Wednesday, August 26, 2009


Jon Meacham, editor of Newsweek, on MSNBC's MorningJoe this am has the word, and the word is "Shakespearean."

That's a fair summary of Teddy Kennedy's life. It's not a word that any of us should want to have applied to our lives, but Edward Kennedy, liberal lion of the senate and man who would be president, wore it like a suit of rusty but well-fitting armor.

His life followed an arc suitable for a Richard II, a Hamlet, even a haunted Macbeth, or a triumphant Henry IV -- Tragedy, comedy, self-inflicted tragedy, then redemption unearned and renewal hard-earned . . . a festive, placidly married & politically frenetic fourth act, and then a poetic, poignant reversal of expectations in the fifth with a new young prince embodying long-faded hopes under his wing, exeunt laughing.

We should not forget Mary Jo Kopechne, or the still living and painfully struggling Joan Bennett Kennedy, cast aside in the wake of her bearing the pain, in her admitted alcoholism, that Teddy tried to push past; likewise we must remember his realization of limits that led to more bipartisan work than almost any senator in American history since Henry Clay or Daniel Webster. His aims and intentions became purer and more honorable through the years -- even if i might disagree with the means he chose to legislate, that much seemed clear -- and if his weekday Mass attendance began as an affectation as he tried to live out a repentance that his other actions rarely demonstrated, it seems beyond doubt that the act began to influence the intention, and many conservatives in Washington DC today are quietly noting that they often shared a pew with Teddy on a Tuesday or Wednesday, where he was more regular in attendance than they.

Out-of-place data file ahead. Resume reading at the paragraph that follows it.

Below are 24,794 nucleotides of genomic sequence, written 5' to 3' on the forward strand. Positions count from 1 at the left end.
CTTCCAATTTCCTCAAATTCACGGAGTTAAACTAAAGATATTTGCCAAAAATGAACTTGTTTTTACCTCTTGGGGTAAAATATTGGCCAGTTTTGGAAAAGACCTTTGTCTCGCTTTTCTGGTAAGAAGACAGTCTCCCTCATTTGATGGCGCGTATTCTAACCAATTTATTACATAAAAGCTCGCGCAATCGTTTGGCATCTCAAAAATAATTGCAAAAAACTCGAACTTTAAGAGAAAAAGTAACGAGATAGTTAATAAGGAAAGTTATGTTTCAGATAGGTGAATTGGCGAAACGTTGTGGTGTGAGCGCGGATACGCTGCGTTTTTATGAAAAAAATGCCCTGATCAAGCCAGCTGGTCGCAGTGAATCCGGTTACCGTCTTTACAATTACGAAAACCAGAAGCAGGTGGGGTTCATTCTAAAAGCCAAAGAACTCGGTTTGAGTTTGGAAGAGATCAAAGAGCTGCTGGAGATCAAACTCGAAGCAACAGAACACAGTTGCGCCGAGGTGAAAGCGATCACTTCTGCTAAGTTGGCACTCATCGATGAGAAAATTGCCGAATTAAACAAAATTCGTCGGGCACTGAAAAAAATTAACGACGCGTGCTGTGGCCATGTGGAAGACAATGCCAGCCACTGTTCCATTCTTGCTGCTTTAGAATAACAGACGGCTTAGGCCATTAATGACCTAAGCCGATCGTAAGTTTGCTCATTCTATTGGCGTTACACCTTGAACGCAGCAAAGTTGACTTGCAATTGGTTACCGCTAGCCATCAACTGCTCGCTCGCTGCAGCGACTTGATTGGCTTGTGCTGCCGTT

His biography, if done in full and unvarnished, will be an epic and a must read tale of temptation and power and chastening. I look forward to reading one like that, and saying one more time -- Godspeed, Teddy.

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